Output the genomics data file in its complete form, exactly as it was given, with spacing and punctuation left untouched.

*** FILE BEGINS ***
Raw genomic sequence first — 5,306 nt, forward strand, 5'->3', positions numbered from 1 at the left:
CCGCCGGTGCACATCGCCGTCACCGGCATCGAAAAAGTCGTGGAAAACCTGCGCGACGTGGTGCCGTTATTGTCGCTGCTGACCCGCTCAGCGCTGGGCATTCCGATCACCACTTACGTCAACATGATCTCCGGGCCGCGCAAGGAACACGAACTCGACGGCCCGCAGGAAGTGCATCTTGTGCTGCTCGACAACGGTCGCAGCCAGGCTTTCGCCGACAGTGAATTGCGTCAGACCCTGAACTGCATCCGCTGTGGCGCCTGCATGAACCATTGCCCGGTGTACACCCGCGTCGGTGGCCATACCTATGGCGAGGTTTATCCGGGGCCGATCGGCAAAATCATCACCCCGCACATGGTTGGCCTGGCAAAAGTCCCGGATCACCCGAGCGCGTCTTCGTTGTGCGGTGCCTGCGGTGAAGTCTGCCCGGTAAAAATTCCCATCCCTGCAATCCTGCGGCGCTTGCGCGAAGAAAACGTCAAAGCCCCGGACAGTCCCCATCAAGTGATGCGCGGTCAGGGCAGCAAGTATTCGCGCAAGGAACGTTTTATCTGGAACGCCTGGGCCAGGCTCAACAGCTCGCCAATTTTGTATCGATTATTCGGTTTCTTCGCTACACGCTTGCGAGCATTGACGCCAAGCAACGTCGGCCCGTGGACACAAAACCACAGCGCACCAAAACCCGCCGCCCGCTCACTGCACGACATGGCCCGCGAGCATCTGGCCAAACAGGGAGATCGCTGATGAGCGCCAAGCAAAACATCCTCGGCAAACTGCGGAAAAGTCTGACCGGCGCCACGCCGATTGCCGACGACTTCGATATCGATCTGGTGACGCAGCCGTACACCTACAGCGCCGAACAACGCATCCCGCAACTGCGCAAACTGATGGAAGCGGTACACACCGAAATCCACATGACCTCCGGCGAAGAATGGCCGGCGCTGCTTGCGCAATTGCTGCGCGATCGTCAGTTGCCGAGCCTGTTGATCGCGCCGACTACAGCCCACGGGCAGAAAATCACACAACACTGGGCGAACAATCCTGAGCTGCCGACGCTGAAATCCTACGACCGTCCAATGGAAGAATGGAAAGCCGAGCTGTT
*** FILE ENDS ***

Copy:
Raw genomic sequence first — 5,306 nt, forward strand, 5'->3', positions numbered from 1 at the left:
CCGCCGGTGCACATCGCCGTCACCGGCATCGAAAAAGTCGTGGAAAACCTGCGCGACGTGGTGCCGTTATTGTCGCTGCTGACCCGCTCAGCGCTGGGCATTCCGATCACCACTTACGTCAACATGATCTCCGGGCCGCGCAAGGAACACGAACTCGACGGCCCGCAGGAAGTGCATCTTGTGCTGCTCGACAACGGTCGCAGCCAGGCTTTCGCCGACAGTGAATTGCGTCAGACCCTGAACTGCATCCGCTGTGGCGCCTGCATGAACCATTGCCCGGTGTACACCCGCGTCGGTGGCCATACCTATGGCGAGGTTTATCCGGGGCCGATCGGCAAAATCATCACCCCGCACATGGTTGGCCTGGCAAAAGTCCCGGATCACCCGAGCGCGTCTTCGTTGTGCGGTGCCTGCGGTGAAGTCTGCCCGGTAAAAATTCCCATCCCTGCAATCCTGCGGCGCTTGCGCGAAGAAAACGTCAAAGCCCCGGACAGTCCCCATCAAGTGATGCGCGGTCAGGGCAGCAAGTATTCGCGCAAGGAACGTTTTATCTGGAACGCCTGGGCCAGGCTCAACAGCTCGCCAATTTTGTATCGATTATTCGGTTTCTTCGCTACACGCTTGCGAGCATTGACGCCAAGCAACGTCGGCCCGTGGACACAAAACCACAGCGCACCAAAACCCGCCGCCCGCTCACTGCACGACATGGCCCGCGAGCATCTGGCCAAACAGGGAGATCGCTGATGAGCGCCAAGCAAAACATCCTCGGCAAACTGCGGAAAAGTCTGACCGGCGCCACGCCGATTGCCGACGACTTCGATATCGATCTGGTGACGCAGCCGTACACCTACAGCGCCGAACAACGCATCCCGCAACTGCGCAAACTGATGGAAGCGGTACACACCGAAATCCACATGACCTCCGGCGAAGAATGGCCGGCGCTGCTTGCGCAATTGCTGCGCGATCGTCAGTTGCCGAGCCTGTTGATCGCGCCGACTACAGCCCACGGGCAGAAAATCACACAACACTGGGCGAACAATCCTGAGCTGCCGACGCTGAAATCCTACGACCGTCCAATGGAAGAATGGAAAGCCGAGCTGTT